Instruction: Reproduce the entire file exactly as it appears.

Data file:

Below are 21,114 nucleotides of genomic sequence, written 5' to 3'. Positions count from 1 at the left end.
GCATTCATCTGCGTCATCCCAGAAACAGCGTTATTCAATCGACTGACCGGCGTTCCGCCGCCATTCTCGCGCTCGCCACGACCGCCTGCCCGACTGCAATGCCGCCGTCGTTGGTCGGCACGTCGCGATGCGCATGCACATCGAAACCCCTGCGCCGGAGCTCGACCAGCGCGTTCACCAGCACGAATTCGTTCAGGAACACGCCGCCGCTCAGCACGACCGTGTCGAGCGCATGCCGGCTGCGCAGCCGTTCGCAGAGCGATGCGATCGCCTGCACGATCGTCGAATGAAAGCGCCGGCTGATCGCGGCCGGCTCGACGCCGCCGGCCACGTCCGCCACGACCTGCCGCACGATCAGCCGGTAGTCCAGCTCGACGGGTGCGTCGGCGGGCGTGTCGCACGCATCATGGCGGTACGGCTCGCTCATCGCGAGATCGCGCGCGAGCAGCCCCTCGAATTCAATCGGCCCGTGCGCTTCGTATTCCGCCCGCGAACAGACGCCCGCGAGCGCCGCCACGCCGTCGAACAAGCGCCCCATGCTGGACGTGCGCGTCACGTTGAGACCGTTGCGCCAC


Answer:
Below are 21,114 nucleotides of genomic sequence, written 5' to 3'. Positions count from 1 at the left end.
GCATTCATCTGCGTCATCCCAGAAACAGCGTTATTCAATCGACTGACCGGCGTTCCGCCGCCATTCTCGCGCTCGCCACGACCGCCTGCCCGACTGCAATGCCGCCGTCGTTGGTCGGCACGTCGCGATGCGCATGCACATCGAAACCCCTGCGCCGGAGCTCGACCAGCGCGTTCACCAGCACGAATTCGTTCAGGAACACGCCGCCGCTCAGCACGACCGTGTCGAGCGCATGCCGGCTGCGCAGCCGTTCGCAGAGCGATGCGATCGCCTGCACGATCGTCGAATGAAAGCGCCGGCTGATCGCGGCCGGCTCGACGCCGCCGGCCACGTCCGCCACGACCTGCCGCACGATCAGCCGGTAGTCCAGCTCGACGGGTGCGTCGGCGGGCGTGTCGCACGCATCATGGCGGTACGGCTCGCTCATCGCGAGATCGCGCGCGAGCAGCCCCTCGAATTCAATCGGCCCGTGCGCTTCGTATTCCGCCCGCGAACAGACGCCCGCGAGCGCCGCCACGCCGTCGAACAAGCGCCCCATGCTGGACGTGCGCGTCACGTTGAGACCGTTGCGCCAC